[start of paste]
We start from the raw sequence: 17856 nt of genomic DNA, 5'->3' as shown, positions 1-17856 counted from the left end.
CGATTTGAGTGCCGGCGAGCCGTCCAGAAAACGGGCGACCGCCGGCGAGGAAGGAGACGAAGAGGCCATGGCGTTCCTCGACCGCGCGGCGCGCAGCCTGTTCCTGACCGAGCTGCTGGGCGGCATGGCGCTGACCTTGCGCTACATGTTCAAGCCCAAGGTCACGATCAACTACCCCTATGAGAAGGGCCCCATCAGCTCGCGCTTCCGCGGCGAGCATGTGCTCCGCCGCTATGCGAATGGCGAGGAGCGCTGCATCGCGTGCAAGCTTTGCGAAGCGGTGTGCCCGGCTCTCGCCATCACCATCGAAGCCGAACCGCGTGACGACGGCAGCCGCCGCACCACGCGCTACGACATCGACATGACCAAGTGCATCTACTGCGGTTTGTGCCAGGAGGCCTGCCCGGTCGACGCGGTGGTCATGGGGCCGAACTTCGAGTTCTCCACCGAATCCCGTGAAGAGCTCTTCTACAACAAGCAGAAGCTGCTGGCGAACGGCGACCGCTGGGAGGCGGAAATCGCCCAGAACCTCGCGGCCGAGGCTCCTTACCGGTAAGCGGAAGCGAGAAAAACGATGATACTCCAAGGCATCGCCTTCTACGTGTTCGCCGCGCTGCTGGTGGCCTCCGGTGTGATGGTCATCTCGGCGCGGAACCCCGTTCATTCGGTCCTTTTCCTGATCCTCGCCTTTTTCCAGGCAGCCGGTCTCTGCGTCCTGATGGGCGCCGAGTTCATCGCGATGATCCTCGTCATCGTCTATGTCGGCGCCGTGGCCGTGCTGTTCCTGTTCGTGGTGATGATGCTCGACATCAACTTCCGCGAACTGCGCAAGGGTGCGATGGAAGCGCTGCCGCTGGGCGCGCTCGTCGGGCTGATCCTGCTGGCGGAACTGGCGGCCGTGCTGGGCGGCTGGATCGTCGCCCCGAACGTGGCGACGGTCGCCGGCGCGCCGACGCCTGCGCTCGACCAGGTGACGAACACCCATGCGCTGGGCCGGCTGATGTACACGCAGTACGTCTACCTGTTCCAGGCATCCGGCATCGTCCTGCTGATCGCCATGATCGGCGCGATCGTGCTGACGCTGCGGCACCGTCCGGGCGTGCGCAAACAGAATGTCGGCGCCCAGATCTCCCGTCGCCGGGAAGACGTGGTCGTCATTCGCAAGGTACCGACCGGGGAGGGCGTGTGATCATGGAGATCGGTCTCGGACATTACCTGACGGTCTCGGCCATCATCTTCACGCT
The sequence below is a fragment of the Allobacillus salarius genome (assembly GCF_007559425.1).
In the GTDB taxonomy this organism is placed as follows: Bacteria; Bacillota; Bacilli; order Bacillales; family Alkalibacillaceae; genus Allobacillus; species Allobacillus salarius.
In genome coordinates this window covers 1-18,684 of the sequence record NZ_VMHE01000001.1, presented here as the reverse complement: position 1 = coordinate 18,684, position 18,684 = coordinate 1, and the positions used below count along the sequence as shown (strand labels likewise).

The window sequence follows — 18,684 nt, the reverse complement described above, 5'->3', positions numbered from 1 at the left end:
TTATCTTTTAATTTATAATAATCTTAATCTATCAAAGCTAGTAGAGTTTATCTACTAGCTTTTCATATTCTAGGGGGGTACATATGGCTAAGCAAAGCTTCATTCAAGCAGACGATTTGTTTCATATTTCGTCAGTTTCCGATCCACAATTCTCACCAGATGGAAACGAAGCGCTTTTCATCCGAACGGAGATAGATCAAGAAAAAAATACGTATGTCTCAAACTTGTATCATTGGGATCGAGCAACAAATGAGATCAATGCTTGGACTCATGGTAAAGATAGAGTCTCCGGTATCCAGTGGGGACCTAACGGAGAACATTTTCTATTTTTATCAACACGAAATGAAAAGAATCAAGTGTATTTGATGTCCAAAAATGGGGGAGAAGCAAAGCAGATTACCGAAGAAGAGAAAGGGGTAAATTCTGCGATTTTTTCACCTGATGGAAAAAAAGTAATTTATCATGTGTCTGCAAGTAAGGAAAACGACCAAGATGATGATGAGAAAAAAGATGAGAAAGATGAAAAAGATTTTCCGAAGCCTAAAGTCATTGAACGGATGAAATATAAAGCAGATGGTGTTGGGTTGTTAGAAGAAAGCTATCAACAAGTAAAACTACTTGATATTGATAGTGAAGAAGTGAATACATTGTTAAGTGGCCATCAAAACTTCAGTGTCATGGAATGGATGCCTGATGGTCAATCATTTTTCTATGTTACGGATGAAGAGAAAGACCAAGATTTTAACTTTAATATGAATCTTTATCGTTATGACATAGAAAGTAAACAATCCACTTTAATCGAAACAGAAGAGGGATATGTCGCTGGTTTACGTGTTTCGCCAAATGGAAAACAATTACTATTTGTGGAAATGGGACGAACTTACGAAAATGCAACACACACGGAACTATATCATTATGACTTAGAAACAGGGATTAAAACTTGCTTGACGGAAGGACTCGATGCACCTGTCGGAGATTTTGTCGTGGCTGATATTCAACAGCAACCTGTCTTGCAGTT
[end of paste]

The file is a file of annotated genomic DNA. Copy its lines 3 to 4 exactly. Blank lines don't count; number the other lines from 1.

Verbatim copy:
The sequence below is a fragment of the Allobacillus salarius genome (assembly GCF_007559425.1).
In the GTDB taxonomy this organism is placed as follows: Bacteria; Bacillota; Bacilli; order Bacillales; family Alkalibacillaceae; genus Allobacillus; species Allobacillus salarius.